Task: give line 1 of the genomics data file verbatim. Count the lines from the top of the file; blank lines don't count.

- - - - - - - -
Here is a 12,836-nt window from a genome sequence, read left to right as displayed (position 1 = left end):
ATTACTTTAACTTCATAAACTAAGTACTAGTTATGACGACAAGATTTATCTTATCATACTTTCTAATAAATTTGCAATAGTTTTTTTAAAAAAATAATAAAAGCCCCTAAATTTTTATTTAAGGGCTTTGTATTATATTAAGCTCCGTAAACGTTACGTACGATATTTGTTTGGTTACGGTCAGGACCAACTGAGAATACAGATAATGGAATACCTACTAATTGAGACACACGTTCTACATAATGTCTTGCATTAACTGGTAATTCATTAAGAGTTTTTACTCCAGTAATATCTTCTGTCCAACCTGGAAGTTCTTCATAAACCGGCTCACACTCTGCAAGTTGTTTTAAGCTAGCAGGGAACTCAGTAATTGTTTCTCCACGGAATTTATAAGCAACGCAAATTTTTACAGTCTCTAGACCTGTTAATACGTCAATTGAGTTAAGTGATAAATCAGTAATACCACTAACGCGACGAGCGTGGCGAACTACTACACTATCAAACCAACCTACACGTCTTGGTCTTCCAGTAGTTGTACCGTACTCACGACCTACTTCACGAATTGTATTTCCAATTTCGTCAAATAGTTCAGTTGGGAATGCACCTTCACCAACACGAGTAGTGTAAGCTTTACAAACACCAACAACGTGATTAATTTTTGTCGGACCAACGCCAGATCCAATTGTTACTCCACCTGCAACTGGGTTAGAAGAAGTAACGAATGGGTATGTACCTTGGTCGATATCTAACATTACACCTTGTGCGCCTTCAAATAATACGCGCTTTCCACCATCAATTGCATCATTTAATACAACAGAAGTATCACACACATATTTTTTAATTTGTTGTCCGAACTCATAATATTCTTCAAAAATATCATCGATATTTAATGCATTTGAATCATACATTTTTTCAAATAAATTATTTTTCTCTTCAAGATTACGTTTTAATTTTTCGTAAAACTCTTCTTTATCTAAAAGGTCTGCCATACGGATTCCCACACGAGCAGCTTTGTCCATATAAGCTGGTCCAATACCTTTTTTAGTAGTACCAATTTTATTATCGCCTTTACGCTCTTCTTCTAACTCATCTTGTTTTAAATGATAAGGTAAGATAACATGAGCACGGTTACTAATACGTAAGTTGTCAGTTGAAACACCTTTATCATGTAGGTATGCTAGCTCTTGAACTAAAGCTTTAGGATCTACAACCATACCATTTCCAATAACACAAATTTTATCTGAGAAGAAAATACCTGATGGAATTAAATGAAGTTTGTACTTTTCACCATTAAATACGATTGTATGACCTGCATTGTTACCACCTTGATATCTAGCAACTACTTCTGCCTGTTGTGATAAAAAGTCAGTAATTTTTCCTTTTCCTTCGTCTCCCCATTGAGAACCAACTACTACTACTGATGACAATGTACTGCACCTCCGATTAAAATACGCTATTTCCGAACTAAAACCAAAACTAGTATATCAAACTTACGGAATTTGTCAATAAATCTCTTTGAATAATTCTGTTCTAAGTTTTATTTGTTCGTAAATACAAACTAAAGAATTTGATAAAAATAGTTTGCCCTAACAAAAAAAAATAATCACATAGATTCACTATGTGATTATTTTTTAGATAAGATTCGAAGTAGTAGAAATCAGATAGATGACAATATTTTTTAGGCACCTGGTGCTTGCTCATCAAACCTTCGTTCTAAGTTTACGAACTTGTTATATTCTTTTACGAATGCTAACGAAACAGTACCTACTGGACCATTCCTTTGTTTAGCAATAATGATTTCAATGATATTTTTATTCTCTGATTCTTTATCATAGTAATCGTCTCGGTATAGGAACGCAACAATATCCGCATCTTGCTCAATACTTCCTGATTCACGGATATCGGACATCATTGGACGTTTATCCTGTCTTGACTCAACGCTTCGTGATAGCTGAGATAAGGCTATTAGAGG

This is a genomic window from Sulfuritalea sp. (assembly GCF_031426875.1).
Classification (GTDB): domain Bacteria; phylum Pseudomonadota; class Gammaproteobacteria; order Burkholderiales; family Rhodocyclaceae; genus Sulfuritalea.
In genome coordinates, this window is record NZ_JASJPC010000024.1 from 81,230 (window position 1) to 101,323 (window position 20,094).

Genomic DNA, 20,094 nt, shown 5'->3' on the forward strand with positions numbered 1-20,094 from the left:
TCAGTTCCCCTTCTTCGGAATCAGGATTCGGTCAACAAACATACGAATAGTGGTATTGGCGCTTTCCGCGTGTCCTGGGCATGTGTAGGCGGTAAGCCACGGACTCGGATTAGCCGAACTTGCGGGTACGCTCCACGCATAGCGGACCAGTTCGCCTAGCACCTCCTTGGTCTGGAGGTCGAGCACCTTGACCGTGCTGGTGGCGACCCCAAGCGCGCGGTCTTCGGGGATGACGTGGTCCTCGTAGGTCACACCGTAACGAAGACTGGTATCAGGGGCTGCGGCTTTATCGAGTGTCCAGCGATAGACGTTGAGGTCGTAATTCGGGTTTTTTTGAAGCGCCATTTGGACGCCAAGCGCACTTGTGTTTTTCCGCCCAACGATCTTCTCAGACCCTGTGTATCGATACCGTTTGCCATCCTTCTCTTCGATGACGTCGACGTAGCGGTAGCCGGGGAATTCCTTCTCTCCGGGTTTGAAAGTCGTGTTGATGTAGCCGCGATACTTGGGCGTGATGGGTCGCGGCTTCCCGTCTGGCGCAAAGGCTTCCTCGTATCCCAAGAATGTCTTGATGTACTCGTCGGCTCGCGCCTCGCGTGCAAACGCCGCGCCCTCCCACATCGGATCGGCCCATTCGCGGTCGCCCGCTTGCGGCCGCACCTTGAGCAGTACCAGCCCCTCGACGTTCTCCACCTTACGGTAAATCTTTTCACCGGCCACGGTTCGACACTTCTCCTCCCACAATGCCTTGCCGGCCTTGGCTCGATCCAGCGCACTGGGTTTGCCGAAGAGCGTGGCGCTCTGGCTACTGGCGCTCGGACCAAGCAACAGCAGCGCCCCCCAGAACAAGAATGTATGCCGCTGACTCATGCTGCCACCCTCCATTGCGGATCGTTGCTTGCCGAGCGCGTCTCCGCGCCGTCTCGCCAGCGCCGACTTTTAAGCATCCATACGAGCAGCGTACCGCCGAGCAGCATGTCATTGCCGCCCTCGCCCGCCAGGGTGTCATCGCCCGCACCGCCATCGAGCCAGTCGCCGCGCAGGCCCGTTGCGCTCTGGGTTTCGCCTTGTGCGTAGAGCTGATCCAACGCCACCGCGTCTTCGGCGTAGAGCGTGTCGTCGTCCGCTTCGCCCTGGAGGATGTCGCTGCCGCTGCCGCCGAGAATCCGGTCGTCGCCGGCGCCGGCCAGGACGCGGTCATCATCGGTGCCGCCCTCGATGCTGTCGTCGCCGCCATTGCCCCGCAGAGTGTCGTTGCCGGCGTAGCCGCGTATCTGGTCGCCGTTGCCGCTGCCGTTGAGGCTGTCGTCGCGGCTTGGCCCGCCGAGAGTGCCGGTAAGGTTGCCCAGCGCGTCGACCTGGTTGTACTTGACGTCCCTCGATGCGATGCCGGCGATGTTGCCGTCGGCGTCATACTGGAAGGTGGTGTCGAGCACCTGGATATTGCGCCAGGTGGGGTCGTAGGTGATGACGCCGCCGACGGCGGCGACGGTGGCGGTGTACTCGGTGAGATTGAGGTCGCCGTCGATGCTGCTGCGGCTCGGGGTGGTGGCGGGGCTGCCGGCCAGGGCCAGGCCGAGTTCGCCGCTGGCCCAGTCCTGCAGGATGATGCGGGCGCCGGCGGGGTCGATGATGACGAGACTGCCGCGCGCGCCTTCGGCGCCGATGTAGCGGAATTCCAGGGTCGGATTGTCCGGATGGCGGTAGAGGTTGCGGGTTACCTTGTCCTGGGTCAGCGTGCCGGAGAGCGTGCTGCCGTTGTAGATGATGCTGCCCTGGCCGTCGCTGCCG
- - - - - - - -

Here is a 12,836-nt window from a genome sequence, read left to right as displayed (position 1 = left end):